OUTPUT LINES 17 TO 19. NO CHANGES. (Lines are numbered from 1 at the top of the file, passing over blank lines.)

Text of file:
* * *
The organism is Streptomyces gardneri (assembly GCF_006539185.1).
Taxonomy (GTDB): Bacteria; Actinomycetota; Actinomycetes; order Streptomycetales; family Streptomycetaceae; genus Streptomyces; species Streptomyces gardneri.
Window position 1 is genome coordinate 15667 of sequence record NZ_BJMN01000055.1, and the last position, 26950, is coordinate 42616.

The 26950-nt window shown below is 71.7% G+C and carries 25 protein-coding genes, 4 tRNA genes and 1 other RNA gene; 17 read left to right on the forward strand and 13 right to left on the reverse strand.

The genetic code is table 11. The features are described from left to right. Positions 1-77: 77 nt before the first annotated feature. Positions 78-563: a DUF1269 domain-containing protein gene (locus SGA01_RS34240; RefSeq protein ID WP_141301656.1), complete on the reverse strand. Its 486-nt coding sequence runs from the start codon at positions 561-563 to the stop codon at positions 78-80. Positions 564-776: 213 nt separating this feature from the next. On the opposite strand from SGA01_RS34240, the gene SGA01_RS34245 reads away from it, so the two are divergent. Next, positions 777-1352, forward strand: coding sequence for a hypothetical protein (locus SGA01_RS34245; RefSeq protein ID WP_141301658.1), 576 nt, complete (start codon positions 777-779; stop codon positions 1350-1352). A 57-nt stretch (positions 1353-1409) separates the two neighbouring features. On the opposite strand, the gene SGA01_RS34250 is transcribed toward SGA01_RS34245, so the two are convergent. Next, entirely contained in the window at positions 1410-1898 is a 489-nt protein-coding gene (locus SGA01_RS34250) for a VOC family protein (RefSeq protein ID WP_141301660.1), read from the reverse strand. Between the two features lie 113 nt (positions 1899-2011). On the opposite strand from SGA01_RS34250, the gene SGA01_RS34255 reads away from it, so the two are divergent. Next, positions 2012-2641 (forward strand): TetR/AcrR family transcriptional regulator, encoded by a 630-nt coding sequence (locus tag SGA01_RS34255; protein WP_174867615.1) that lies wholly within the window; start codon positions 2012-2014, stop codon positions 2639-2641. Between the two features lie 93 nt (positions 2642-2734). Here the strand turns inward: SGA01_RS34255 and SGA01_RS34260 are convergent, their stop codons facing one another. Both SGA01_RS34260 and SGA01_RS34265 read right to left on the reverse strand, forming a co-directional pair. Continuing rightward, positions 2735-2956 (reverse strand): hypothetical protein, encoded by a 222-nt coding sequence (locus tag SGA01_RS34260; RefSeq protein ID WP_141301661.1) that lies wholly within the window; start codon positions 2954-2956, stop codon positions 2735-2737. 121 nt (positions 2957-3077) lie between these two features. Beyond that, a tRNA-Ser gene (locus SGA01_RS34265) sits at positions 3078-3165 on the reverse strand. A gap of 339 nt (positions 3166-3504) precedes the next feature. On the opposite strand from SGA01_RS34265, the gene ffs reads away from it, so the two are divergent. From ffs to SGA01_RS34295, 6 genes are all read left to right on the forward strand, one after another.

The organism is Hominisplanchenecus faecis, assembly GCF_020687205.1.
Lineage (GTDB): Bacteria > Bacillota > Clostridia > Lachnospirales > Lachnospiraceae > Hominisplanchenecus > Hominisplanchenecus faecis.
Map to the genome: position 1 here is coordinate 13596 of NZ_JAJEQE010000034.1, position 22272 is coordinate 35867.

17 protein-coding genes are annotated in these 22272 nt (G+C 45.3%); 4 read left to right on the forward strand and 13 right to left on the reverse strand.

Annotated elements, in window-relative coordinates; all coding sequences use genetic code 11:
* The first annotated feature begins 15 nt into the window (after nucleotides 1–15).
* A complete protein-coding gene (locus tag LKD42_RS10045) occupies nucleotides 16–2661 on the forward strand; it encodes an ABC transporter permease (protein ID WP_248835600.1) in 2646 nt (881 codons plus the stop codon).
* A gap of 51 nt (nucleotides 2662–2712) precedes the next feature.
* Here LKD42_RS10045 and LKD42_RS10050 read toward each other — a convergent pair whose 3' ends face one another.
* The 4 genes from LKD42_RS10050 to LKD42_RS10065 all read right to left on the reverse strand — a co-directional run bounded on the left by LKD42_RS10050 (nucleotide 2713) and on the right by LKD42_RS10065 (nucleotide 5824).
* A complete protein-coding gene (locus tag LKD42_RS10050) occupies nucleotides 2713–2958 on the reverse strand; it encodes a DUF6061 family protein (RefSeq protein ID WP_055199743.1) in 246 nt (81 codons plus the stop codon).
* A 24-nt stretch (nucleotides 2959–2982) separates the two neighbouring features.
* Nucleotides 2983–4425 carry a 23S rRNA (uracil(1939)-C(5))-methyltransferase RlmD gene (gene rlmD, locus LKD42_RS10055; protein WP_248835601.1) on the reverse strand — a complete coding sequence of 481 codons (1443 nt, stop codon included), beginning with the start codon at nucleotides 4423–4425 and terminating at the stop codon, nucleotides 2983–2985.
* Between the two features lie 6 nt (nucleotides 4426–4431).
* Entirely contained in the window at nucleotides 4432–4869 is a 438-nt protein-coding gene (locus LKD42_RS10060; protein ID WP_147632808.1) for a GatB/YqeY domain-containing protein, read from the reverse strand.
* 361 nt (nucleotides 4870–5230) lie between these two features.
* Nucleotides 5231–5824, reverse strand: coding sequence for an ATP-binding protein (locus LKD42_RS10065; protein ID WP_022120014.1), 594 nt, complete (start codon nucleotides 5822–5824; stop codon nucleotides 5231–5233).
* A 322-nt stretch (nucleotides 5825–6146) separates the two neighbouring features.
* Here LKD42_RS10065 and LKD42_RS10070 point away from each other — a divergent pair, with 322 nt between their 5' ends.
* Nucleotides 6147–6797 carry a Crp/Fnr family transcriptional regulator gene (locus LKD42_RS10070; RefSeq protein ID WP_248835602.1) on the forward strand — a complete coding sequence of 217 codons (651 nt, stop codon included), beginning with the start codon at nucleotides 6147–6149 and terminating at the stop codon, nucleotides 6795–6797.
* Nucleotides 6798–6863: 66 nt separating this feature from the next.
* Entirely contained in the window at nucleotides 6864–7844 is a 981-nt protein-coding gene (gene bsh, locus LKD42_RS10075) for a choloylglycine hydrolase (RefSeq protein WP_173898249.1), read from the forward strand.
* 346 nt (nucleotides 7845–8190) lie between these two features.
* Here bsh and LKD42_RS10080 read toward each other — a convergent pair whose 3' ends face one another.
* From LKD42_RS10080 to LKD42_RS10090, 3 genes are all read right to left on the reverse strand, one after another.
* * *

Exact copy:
* A 24-nt stretch (nucleotides 2959–2982) separates the two neighbouring features.
* Nucleotides 2983–4425 carry a 23S rRNA (uracil(1939)-C(5))-methyltransferase RlmD gene (gene rlmD, locus LKD42_RS10055; protein WP_248835601.1) on the reverse strand — a complete coding sequence of 481 codons (1443 nt, stop codon included), beginning with the start codon at nucleotides 4423–4425 and terminating at the stop codon, nucleotides 2983–2985.
* Between the two features lie 6 nt (nucleotides 4426–4431).